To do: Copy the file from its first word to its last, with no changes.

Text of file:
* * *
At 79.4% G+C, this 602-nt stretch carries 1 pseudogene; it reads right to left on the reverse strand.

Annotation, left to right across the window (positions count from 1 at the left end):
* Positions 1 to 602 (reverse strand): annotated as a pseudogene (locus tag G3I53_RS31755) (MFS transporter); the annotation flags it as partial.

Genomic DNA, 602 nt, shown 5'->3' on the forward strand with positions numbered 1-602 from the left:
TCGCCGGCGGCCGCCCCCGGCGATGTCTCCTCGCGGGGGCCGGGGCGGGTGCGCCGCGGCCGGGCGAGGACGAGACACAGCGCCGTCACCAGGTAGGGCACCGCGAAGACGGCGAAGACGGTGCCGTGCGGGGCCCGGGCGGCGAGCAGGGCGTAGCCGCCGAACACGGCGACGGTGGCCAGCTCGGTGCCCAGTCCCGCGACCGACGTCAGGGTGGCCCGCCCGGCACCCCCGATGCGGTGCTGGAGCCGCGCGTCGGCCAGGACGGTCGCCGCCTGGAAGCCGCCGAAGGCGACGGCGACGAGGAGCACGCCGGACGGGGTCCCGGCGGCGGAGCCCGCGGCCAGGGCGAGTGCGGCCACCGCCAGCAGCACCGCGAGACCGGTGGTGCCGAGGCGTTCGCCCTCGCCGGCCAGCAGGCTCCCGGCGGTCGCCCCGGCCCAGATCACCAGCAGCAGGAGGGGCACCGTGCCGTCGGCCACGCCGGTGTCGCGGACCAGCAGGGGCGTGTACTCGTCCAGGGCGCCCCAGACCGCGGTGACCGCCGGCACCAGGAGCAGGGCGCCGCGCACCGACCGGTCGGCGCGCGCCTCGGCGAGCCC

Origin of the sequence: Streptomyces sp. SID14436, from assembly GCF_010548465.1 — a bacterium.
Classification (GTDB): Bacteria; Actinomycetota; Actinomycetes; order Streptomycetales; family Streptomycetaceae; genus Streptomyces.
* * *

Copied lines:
At 79.4% G+C, this 602-nt stretch carries 1 pseudogene; it reads right to left on the reverse strand.

Annotation, left to right across the window (positions count from 1 at the left end):
* Positions 1 to 602 (reverse strand): annotated as a pseudogene (locus tag G3I53_RS31755) (MFS transporter); the annotation flags it as partial.

Genomic DNA, 602 nt, shown 5'->3' on the forward strand with positions numbered 1-602 from the left:
TCGCCGGCGGCCGCCCCCGGCGATGTCTCCTCGCGGGGGCCGGGGCGGGTGCGCCGCGGCCGGGCGAGGACGAGACACAGCGCCGTCACCAGGTAGGGCACCGCGAAGACGGCGAAGACGGTGCCGTGCGGGGCCCGGGCGGCGAGCAGGGCGTAGCCGCCGAACACGGCGACGGTGGCCAGCTCGGTGCCCAGTCCCGCGACCGACGTCAGGGTGGCCCGCCCGGCACCCCCGATGCGGTGCTGGAGCCGCGCGTCGGCCAGGACGGTCGCCGCCTGGAAGCCGCCGAAGGCGACGGCGACGAGGAGCACGCCGGACGGGGTCCCGGCGGCGGAGCCCGCGGCCAGGGCGAGTGCGGCCACCGCCAGCAGCACCGCGAGACCGGTGGTGCCGAGGCGTTCGCCCTCGCCGGCCAGCAGGCTCCCGGCGGTCGCCCCGGCCCAGATCACCAGCAGCAGGAGGGGCACCGTGCCGTCGGCCACGCCGGTGTCGCGGACCAGCAGGGGCGTGTACTCGTCCAGGGCGCCCCAGACCGCGGTGACCGCCGGCACCAGGAGCAGGGCGCCGCGCACCGACCGGTCGGCGCGCGCCTCGGCGAGCCC

Origin of the sequence: Streptomyces sp. SID14436, from assembly GCF_010548465.1 — a bacterium.
Classification (GTDB): Bacteria; Actinomycetota; Actinomycetes; order Streptomycetales; family Streptomycetaceae; genus Streptomyces.